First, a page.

The Lone Gladio: Video Review
Throughout the Cold War and up to the present day Western intelligence services have used fiction as a weapon of psychological warfare. From James Bond to 24, from Animal Farm to Argo, they have deceived the public and covered up their secrets.
The latest book by former FBI translator Sibel Edmonds turns all this on its head, and in the process has reinvented the spy thriller. The Lone Gladio, partly based on Sibel’s own experiences, tells the story of two FBI agents who are forced out of the bureau when their investigation stumbles onto a shadowy criminal network within the Deep State.
An intricate, globetrotting narrative unfolds. The cast of characters includes spies, radical imams, high level politicians, investigative journalists, terrorists, and a billionaire haunted by the murder of his son. From the Washington field office of the FBI, to the cliffs of Cyprus, to the city of Baku to the jungles of Vietnam, The Lone Gladio takes us where no spy story has gone before: a pageturning tale of crime and discovery, of love and retribution.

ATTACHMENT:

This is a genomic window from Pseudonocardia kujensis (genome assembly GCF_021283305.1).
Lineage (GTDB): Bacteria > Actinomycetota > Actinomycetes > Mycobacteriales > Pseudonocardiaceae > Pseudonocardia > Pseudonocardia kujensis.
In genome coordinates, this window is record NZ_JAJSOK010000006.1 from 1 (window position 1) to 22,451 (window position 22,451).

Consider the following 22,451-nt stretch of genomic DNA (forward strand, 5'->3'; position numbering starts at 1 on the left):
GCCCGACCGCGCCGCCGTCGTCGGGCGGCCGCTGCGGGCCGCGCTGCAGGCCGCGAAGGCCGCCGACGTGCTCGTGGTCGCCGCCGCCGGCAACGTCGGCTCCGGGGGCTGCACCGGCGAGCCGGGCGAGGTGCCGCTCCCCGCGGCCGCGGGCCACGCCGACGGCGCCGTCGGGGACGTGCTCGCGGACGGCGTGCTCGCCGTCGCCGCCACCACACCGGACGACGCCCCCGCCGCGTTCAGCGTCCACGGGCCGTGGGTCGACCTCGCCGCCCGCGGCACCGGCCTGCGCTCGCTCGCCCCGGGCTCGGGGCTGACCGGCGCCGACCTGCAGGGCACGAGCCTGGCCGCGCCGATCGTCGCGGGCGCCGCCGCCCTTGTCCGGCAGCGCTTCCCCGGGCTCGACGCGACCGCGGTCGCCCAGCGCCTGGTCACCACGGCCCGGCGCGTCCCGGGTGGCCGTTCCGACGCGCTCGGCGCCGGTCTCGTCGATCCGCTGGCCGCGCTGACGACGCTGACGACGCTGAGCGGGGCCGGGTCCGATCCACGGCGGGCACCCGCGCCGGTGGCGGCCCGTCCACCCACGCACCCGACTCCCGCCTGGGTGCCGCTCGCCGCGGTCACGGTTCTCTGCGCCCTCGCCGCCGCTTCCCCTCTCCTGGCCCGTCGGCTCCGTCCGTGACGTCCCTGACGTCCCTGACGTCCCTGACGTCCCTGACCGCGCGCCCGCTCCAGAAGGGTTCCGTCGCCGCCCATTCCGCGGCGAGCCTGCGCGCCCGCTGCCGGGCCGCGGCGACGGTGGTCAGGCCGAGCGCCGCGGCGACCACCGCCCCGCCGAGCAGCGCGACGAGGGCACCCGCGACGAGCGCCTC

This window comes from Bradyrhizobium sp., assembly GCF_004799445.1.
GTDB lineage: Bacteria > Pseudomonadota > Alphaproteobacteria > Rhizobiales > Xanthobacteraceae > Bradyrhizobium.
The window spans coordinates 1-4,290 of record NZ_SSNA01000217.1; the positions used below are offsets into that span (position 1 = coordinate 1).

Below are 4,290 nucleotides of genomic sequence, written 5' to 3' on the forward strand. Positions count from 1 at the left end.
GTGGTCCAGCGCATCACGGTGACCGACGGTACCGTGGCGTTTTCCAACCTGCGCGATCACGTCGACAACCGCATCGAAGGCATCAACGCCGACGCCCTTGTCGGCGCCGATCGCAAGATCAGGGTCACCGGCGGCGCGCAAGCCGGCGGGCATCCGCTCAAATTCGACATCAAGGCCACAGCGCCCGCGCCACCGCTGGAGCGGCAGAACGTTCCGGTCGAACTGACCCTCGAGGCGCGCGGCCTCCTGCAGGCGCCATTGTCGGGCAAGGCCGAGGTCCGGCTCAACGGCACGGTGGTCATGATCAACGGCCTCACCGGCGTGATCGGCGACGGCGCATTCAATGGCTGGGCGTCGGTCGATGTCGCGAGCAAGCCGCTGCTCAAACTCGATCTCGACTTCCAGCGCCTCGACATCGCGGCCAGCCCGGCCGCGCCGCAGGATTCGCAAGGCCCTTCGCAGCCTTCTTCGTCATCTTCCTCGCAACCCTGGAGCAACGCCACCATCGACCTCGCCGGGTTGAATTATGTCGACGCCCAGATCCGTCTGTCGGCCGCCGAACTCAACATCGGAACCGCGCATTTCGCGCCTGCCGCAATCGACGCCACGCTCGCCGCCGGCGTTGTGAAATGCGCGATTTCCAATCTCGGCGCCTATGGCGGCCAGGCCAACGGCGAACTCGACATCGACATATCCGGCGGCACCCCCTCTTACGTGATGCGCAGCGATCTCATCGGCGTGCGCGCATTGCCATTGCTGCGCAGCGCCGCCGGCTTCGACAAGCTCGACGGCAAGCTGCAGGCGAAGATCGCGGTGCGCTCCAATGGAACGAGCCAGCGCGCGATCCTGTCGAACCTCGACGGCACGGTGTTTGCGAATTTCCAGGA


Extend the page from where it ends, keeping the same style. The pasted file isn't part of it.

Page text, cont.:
Edmonds has been ignored by the mainstream media, gagged by the Federal Government, but has still managed to shed light on some of NATO’s very worst crimes, including the attacks of 9/11.
As her new book explains, the Gladio network that was responsible for so much violence during the Cold War was not shut down when the Soviet Union collapsed. Instead, it simply changed its personnel, and modified its strategy. Drug smuggling, child prostitution and false flag terror are the stock in trade of the Gladio B network. Radical Islamists are its new shock troops. Turkey, the Caucasus and Central Asia its new centre of operations. The entire Middle East, indeed the entire world, its new battleground. 9/11 was just the beginning.
The Lone Gladio is the most important book by a former insider since Philip Agee’s Inside the Company, with the notable exception of Sibel’s autobiography, Classified Woman. It is the boldest, bravest thriller available, and quite possibly the best spy story I have ever read.
This is an open source intelligence review.
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